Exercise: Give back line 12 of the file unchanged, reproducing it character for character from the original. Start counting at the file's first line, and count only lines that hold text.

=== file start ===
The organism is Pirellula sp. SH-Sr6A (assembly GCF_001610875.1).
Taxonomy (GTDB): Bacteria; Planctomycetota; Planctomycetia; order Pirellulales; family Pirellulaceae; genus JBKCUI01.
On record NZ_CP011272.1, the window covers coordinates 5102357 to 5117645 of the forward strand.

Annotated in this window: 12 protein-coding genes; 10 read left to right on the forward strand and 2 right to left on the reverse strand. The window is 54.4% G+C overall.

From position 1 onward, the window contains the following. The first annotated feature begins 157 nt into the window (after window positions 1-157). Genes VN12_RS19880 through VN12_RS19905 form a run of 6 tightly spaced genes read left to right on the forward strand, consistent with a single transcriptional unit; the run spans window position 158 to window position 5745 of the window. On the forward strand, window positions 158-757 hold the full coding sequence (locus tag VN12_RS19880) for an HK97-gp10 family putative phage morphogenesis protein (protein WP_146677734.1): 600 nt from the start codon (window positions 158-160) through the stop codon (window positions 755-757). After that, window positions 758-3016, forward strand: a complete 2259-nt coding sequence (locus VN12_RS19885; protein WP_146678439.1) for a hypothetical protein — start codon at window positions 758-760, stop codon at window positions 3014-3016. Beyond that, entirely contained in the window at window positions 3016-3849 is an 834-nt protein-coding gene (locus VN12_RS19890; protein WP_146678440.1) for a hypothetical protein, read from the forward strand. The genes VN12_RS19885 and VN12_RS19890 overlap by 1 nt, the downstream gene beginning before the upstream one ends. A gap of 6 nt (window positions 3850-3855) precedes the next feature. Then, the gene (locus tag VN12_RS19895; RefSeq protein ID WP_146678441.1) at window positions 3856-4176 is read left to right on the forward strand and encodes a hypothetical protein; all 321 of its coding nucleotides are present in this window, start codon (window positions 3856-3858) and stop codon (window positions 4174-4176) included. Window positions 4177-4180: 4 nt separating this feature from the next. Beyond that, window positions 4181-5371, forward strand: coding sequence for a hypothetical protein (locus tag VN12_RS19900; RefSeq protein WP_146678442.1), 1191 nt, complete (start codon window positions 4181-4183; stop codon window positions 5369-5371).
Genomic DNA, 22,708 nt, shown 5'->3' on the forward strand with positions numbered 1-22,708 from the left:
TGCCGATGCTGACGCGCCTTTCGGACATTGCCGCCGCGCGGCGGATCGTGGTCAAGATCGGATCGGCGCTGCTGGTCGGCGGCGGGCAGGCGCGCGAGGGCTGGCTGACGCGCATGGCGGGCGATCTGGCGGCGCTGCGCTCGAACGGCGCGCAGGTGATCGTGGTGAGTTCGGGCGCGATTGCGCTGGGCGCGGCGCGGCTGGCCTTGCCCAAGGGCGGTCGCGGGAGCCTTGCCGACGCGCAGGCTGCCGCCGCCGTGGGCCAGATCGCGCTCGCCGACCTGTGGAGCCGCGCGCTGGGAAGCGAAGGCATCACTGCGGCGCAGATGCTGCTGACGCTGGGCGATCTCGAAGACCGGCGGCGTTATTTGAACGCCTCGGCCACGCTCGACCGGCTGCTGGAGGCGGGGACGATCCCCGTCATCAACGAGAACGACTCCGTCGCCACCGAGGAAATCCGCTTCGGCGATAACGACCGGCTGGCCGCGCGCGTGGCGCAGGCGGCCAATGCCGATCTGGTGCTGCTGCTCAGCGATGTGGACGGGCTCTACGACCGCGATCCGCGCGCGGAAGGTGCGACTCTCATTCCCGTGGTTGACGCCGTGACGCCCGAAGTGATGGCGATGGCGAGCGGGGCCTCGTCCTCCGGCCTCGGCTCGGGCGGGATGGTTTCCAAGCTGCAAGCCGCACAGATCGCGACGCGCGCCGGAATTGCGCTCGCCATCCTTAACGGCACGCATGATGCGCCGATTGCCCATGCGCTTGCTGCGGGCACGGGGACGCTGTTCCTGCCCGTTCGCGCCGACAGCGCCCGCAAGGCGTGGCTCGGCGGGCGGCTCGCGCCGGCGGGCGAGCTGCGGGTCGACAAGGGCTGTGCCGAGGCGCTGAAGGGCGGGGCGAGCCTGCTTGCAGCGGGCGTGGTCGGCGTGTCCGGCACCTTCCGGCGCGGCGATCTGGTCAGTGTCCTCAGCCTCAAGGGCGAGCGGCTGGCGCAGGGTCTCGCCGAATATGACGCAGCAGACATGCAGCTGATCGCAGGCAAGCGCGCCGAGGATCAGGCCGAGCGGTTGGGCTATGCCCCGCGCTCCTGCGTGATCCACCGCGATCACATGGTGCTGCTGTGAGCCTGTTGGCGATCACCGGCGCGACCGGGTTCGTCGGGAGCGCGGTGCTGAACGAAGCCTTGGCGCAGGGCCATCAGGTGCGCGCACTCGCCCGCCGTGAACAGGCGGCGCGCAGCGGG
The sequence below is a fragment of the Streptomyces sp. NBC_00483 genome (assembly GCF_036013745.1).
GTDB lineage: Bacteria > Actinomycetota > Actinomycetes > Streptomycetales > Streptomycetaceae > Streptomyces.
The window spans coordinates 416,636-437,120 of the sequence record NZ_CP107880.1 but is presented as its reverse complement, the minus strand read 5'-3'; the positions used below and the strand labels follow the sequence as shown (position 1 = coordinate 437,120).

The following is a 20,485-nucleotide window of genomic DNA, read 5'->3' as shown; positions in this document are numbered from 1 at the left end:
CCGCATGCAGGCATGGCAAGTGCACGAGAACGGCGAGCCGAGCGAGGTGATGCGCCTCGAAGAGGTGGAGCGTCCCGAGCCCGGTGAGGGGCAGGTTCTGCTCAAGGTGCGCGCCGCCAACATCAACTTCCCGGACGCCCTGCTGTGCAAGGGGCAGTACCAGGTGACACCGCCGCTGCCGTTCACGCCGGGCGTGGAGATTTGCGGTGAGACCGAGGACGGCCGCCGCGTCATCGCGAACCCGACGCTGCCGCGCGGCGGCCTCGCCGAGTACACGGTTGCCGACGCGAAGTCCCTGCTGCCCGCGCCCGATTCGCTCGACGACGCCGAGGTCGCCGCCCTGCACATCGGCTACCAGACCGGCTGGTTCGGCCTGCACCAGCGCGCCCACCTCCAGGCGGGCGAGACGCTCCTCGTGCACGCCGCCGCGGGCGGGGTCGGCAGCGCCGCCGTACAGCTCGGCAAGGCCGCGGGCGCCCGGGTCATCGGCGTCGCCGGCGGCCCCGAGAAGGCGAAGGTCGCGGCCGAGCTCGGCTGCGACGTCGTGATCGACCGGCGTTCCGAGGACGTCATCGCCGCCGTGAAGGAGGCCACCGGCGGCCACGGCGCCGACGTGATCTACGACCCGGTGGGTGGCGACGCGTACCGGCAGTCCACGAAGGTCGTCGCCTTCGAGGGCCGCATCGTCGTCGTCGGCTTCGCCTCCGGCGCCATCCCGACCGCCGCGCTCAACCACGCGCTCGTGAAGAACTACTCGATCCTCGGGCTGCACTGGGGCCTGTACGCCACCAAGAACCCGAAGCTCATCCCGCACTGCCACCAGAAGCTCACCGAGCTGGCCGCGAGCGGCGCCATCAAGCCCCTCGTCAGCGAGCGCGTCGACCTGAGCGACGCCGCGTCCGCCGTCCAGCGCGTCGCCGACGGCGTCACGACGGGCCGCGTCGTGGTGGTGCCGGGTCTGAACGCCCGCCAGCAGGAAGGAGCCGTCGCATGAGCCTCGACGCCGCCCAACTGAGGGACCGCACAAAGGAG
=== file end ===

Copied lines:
CCGCATGCAGGCATGGCAAGTGCACGAGAACGGCGAGCCGAGCGAGGTGATGCGCCTCGAAGAGGTGGAGCGTCCCGAGCCCGGTGAGGGGCAGGTTCTGCTCAAGGTGCGCGCCGCCAACATCAACTTCCCGGACGCCCTGCTGTGCAAGGGGCAGTACCAGGTGACACCGCCGCTGCCGTTCACGCCGGGCGTGGAGATTTGCGGTGAGACCGAGGACGGCCGCCGCGTCATCGCGAACCCGACGCTGCCGCGCGGCGGCCTCGCCGAGTACACGGTTGCCGACGCGAAGTCCCTGCTGCCCGCGCCCGATTCGCTCGACGACGCCGAGGTCGCCGCCCTGCACATCGGCTACCAGACCGGCTGGTTCGGCCTGCACCAGCGCGCCCACCTCCAGGCGGGCGAGACGCTCCTCGTGCACGCCGCCGCGGGCGGGGTCGGCAGCGCCGCCGTACAGCTCGGCAAGGCCGCGGGCGCCCGGGTCATCGGCGTCGCCGGCGGCCCCGAGAAGGCGAAGGTCGCGGCCGAGCTCGGCTGCGACGTCGTGATCGACCGGCGTTCCGAGGACGTCATCGCCGCCGTGAAGGAGGCCACCGGCGGCCACGGCGCCGACGTGATCTACGACCCGGTGGGTGGCGACGCGTACCGGCAGTCCACGAAGGTCGTCGCCTTCGAGGGCCGCATCGTCGTCGTCGGCTTCGCCTCCGGCGCCATCCCGACCGCCGCGCTCAACCACGCGCTCGTGAAGAACTACTCGATCCTCGGGCTGCACTGGGGCCTGTACGCCACCAAGAACCCGAAGCTCATCCCGCACTGCCACCAGAAGCTCACCGAGCTGGCCGCGAGCGGCGCCATCAAGCCCCTCGTCAGCGAGCGCGTCGACCTGAGCGACGCCGCGTCCGCCGTCCAGCGCGTCGCCGACGGCGTCACGACGGGCCGCGTCGTGGTGGTGCCGGGTCTGAACGCCCGCCAGCAGGAAGGAGCCGTCGCATGAGCCTCGACGCCGCCCAACTGAGGGACCGCACAAAGGAG